Dr. Kiara L. Moore Awarded NIMH Diversity Research Supplement
The National Institute of Mental Health (NIMH) awarded Provost’s Postdoctoral Fellow and Assistant Professor Kiara L. Moore a $192,000 Diversity Research Supplement to Professor Michelle R. Munson’s R34 study “Engaging Young Adults in Their Mental Health Care Through a Brief Empirically-Based Meta-Intervention.” With the funding from the supplement award and mentorship from Dr. Munson, Dr. Moore is investigating “Ethnic Identity and Mental Health Service Use among Young Adults with Serious Mental Health Conditions.”
Dr. Moore is a postdoctoral research associate on Dr. Munson study, which is enrolling 200 marginalized young adults with mental health challenges in a randomized controlled trial of a novel engagement intervention called “Just Do You.” The brief intervention is aimed at helping young adults develop a positive mental health narrative, feel less discrimination, experience more hope, and ultimately decide to continue a mental health treatment plan that works for them. The specific focus of Dr. Moore’s study is the role that identity and identity development play in minority young adults’ decision to maintain their mental health treatment.
“What I am adding to the study,” Dr. Moore explained, “are quantitative and qualitative measures of participants’ ethnic identity. I am interested in how strongly connected they feel to their ethnicity, what it means to them, and the extent to which ethnic affiliation is an indicator of service use. Young adulthood is a time when people are sorting out questions of who they are, where they fit in, and how the culture in which they were raised translates into their adult choices. I am interested in how they see aspects of their ethnic culture, and their own relationships to their culture, making it easier or harder for them to engage with treatment.”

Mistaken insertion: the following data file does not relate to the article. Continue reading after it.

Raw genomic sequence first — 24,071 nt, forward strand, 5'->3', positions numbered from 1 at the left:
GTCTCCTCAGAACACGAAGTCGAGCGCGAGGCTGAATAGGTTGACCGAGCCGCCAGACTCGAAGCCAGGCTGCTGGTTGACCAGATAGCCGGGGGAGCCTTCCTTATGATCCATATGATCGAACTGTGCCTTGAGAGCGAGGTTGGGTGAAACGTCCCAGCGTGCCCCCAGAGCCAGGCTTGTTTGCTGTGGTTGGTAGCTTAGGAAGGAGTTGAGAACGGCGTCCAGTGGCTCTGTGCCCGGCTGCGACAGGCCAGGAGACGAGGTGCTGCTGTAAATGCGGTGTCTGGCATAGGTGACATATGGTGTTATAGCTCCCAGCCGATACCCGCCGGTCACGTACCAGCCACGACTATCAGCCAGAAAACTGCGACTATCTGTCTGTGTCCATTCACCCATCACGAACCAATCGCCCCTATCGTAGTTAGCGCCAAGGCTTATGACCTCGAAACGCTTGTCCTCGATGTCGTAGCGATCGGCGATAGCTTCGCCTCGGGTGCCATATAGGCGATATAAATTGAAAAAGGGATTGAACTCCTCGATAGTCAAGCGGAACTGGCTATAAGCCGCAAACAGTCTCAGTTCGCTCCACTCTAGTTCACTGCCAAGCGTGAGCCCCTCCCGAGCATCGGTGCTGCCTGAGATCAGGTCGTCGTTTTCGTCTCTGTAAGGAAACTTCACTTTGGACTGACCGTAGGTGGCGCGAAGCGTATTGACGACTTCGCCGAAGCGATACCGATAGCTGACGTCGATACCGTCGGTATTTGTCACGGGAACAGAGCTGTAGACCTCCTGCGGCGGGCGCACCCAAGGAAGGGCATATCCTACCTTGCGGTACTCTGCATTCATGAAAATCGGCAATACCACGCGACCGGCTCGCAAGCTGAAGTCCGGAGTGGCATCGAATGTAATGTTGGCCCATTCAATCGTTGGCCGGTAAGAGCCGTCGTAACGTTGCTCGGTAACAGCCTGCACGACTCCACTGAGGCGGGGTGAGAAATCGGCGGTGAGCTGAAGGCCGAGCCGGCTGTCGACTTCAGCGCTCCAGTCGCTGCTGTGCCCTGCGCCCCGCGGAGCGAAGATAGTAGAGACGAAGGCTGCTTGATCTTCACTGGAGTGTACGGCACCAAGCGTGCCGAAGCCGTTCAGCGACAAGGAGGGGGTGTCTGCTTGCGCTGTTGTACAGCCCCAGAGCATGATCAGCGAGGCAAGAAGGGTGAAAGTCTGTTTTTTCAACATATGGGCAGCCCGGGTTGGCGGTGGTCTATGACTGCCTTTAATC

Dr. Moore thanked Dr. Munson for giving her the opportunity to pursue this mentored research project. “Dr. Munson is an incredibly skilled and generous mentor whose research is closely aligned with my interests. The data pool for her Just Do You study is ideal for exploring the relationship between young adults’ ethnic identity and their mental health service use, and her expertise will be invaluable to my work in this relatively new field.”
The NIMH’s Diversity Research Supplement, formally known as the Research Supplements to Promote Diversity in Health-Related Research Program, is designed to increase the ranks of mentored scientists from underrepresented communities. Dr. Munson said, “Dr. Moore is an extremely talented, young investigator. I am excited to support her professional development and provide guidance on this study, which promises to make a significant contribution to our understanding of identity as a factor in young adults’ engagement in mental health care. It is important to also note that Dr. Moore is a contributor on the parent study, providing mentoring to doctoral students, master’s students and employees working on the project.”